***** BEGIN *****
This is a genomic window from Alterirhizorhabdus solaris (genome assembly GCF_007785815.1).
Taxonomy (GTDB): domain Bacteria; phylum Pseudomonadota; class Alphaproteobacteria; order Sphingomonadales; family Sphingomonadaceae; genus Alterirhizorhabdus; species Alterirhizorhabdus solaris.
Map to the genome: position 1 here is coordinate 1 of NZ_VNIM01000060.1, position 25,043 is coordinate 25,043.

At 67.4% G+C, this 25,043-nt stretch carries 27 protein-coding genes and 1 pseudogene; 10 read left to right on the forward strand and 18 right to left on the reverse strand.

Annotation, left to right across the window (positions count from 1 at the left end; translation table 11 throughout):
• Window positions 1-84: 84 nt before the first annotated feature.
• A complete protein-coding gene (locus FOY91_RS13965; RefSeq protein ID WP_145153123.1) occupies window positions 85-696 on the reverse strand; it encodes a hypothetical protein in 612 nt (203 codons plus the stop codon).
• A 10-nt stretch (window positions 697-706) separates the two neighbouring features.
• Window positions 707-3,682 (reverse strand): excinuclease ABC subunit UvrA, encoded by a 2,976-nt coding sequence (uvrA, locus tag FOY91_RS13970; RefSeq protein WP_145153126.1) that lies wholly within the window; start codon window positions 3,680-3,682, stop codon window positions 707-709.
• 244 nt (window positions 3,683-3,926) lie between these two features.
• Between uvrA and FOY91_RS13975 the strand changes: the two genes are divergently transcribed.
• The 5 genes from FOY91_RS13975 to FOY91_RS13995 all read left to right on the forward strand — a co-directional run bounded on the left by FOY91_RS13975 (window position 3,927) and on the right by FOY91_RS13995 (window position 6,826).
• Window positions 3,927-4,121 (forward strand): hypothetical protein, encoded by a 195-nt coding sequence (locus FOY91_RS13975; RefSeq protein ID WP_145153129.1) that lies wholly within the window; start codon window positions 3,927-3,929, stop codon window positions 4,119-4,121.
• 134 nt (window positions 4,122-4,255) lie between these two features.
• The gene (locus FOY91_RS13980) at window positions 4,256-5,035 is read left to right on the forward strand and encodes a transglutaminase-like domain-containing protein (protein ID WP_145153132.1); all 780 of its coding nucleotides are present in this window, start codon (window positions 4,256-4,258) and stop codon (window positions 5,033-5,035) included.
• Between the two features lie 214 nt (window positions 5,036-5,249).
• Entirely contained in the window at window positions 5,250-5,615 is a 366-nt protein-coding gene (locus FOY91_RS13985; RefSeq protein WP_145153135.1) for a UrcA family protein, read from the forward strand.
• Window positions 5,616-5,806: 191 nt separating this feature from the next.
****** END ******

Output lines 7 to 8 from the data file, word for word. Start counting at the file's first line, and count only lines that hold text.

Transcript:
• A complete protein-coding gene (locus FOY91_RS13965; RefSeq protein ID WP_145153123.1) occupies window positions 85-696 on the reverse strand; it encodes a hypothetical protein in 612 nt (203 codons plus the stop codon).
• A 10-nt stretch (window positions 697-706) separates the two neighbouring features.